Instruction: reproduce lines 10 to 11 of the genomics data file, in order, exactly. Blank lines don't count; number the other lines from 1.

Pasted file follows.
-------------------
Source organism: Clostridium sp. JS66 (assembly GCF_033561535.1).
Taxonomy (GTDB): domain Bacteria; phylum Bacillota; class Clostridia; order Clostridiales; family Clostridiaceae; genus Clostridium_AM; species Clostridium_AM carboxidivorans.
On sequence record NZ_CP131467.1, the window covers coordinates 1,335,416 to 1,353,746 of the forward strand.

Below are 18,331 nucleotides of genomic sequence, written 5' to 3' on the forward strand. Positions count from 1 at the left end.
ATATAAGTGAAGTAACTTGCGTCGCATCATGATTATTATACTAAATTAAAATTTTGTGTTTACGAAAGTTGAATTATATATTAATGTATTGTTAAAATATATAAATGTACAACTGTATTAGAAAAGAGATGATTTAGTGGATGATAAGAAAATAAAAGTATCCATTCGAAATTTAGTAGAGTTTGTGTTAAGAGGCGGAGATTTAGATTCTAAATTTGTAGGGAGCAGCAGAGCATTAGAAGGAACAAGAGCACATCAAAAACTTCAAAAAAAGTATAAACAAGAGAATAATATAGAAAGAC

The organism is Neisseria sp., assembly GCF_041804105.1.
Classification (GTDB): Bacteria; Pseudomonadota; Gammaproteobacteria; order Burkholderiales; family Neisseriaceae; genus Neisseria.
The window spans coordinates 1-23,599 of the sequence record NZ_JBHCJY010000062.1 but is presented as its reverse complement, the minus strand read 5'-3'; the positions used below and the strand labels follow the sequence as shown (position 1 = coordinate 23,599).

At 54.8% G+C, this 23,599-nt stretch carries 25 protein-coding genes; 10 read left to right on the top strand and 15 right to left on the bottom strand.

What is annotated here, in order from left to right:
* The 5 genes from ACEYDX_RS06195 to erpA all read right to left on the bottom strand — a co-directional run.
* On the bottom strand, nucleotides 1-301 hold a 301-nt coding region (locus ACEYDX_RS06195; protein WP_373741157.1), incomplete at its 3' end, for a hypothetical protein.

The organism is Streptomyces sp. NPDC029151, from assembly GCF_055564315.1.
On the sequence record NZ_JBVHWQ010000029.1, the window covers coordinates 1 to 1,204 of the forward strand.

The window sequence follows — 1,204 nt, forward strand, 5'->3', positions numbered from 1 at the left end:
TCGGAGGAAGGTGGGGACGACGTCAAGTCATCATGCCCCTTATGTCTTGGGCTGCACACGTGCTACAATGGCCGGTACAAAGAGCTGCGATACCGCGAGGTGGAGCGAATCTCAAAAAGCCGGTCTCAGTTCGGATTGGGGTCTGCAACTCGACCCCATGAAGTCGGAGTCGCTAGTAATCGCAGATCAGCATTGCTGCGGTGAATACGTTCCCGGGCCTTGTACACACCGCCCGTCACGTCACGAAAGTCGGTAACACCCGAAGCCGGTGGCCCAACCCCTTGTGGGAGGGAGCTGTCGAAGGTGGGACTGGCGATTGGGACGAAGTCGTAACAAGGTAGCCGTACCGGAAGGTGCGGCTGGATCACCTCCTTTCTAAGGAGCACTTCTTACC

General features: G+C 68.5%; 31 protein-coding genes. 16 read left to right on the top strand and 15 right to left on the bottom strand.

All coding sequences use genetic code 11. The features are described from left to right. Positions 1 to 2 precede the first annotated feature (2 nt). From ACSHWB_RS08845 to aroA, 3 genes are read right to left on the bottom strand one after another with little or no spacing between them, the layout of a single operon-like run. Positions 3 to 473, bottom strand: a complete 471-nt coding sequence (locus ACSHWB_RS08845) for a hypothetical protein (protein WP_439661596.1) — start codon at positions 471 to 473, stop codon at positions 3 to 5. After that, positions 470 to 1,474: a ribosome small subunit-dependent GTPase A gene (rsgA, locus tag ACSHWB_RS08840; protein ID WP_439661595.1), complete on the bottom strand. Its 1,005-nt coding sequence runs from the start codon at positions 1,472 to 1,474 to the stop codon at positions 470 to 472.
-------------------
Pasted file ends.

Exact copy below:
What is annotated here, in order from left to right:
* The 5 genes from ACEYDX_RS06195 to erpA all read right to left on the bottom strand — a co-directional run.